Academic journal article Canadian Journal of Experimental Psychology

Remembering 'Primed' Words: The Effect of Prime Encoding Demands

Academic journal article Canadian Journal of Experimental Psychology

Remembering 'Primed' Words: The Effect of Prime Encoding Demands

Article excerpt

Increases in processing difficulty at study often improve memory on later tests. A variety of such findings have been reported, and collectively they comprise the desirable difficulty principle (R. A. Bjork, 1994). E. L. Bjork and Bjork (2011) discuss four such findings. The spacing effect occurs when massing practice or study sessions within a short period produces poorer long-term retention compared to shorter study sessions distributed over a longer period (Ebbinghaus, 1913; see also Mammarella, Russo, & Avons, 2002; Toppino & Bloom, 2002). The interleaving effect refers to improved memory performance when learners study topics or practice tasks in an interleaved fashion rather than a blocked fashion (Shea & Morgan, 1979). Blocked learning often gives the appearance of better learning when short-term retention is tested, but such short-term gains are often reversed when retention is tested after a longer interval. Finally, the generation effect refers to improved retention when participants must generate a study item using a cue (e.g., the first two letters, or an anagram) rather than simply reading the study item (Jacoby, 1978; Landauer & Bjork, 1978). This effect may also relate to the testing effect, whereby testing memory for studied material produces better retention than additional study opportunities (Goldstein, 2011; Roediger & Butler, 2011). These effects fit with the general principle that difficult processing at encoding, retrieval, or both results in improved long-term retention.

Desirable Disfluency

Bjork (1994) coined the desirable difficulty principle to capture the association between difficulties in cognitive processing and improved retention. In addition to these classic effects, many recent studies also point to an association between perceptual processing difficulties and improved long-term retention. Diemand-Yauman, Oppenheimer, and Vaughan (2011) demonstrated improved memory for information presented in hard-to-read fonts compared to an unmodified font. Nairne (1988) reported what may be a related effect that involved visual masking. During an initial phase of the experiment, participants identified words presented briefly, either unmasked or pattern masked. Performance on a subsequent surprise recognition test was better for the masked than for the unmasked items (see also Hirshman & Mulligan, 1991). In another example, Rosner, Davis, and Milliken (2015) reported superior recognition memory for words presented in a blurry font than for words presented in a clear font at the time of study (but see Rosner, Davis, et al., 2015, and Yue, Castel, & Bjork, 2013 for limiting conditions of this effect). Finally, Rosner, D'Angelo, MacLellan, and Milliken (2015) tested recognition memory for target words paired with interleaved distractor words. Recognition was superior for incongruent targets (i.e., a red target word interleaved with a different green distractor word) than for congruent targets (i.e., a red target word interleaved with the same word in green). Together, these results imply that perceptual difficulties can enhance encoding and retention in a manner that is broadly consistent with E. L. Bjork and Bjork's (2011) desirable difficulty principle.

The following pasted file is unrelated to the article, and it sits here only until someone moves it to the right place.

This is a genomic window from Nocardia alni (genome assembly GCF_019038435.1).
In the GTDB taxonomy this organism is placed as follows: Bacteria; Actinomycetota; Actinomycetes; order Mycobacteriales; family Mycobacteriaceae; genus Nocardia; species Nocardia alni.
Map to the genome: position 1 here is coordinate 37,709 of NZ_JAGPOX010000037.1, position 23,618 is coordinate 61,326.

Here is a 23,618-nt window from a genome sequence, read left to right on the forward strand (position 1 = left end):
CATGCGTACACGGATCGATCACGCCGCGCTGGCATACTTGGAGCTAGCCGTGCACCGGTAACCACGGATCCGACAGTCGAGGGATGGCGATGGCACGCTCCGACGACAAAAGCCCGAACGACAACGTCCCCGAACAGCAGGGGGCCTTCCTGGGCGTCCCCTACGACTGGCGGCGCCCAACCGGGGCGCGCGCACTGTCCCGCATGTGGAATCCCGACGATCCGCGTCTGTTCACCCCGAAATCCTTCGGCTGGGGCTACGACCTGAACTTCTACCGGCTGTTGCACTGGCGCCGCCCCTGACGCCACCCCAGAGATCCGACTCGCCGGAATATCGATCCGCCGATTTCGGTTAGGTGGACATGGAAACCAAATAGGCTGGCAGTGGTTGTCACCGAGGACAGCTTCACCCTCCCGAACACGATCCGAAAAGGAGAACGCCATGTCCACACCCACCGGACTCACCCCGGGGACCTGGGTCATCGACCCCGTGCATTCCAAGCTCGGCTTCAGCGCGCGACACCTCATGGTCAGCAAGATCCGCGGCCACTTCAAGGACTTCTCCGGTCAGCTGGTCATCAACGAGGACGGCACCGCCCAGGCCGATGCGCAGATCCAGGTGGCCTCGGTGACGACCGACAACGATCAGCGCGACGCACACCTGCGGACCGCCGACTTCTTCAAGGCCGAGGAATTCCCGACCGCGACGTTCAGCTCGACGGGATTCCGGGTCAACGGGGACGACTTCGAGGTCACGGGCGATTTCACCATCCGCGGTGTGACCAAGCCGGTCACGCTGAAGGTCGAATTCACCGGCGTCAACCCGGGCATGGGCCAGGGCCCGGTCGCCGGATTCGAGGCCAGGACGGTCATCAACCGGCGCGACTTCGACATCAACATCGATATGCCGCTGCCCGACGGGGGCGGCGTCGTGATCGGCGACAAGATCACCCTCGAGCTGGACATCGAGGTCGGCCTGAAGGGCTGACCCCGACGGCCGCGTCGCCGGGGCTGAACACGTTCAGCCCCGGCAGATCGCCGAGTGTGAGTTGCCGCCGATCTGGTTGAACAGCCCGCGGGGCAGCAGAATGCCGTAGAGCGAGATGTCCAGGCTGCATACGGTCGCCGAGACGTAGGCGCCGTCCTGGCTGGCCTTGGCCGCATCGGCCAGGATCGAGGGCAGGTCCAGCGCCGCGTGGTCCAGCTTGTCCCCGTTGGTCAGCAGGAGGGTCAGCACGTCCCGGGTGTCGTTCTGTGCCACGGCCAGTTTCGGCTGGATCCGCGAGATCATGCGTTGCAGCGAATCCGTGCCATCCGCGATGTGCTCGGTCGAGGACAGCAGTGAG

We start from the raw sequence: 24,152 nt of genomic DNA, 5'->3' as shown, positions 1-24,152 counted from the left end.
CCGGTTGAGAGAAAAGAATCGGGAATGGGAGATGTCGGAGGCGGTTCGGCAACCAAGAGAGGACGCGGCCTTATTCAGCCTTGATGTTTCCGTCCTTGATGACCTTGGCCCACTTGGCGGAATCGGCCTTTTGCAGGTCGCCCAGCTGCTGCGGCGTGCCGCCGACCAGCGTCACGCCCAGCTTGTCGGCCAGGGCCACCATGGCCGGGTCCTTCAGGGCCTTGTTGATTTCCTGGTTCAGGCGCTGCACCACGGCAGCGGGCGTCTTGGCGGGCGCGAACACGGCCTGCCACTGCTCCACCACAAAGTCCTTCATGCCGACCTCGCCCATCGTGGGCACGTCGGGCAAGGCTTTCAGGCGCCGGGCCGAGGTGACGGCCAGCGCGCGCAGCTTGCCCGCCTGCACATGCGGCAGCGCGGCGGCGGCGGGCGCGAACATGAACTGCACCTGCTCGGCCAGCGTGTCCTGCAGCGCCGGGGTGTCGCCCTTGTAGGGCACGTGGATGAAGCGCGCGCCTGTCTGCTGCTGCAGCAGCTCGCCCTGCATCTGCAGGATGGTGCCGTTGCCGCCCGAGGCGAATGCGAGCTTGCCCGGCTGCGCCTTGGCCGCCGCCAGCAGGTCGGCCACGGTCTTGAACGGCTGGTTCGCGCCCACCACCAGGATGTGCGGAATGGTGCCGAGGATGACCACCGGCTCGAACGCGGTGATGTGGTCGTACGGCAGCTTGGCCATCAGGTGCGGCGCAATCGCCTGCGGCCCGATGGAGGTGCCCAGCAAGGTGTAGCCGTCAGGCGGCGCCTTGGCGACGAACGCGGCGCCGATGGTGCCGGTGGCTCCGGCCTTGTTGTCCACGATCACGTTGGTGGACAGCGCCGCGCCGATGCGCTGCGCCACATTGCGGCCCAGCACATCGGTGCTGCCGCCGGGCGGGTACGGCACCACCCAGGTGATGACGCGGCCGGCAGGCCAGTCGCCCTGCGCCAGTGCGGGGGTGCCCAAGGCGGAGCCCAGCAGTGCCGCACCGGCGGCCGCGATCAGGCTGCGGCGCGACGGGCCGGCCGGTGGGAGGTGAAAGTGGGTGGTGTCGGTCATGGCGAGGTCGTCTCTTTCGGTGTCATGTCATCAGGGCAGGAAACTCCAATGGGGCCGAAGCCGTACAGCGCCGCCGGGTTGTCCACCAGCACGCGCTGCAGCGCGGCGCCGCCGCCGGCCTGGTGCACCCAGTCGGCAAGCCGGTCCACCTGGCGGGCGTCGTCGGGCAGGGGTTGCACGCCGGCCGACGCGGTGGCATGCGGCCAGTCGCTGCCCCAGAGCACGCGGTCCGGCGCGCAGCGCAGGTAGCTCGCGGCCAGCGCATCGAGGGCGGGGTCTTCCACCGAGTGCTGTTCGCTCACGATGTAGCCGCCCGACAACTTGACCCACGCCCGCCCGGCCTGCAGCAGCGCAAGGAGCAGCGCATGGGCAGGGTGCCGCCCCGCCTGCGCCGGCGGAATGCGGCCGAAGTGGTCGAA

Of most direct relevance to the present study, Rosner, LópezBenítez, D'Angelo, Thomson, and Milliken (2017) followed up on the selective attention study described above by offsetting the target and distractor items in time. That is, rather than a target and distractor presented simultaneously, participants first viewed a single green prime word followed by a single red target word, with the task being to name only the red target word. The key issue addressed in this study was whether repetition affected recognition in the same way as congruency. Indeed, recognition memory was better for not-repeated targets than for repeated targets just as it was better for incongruent than congruent items in the prior study (Rosner, D'Angelo, et al. …

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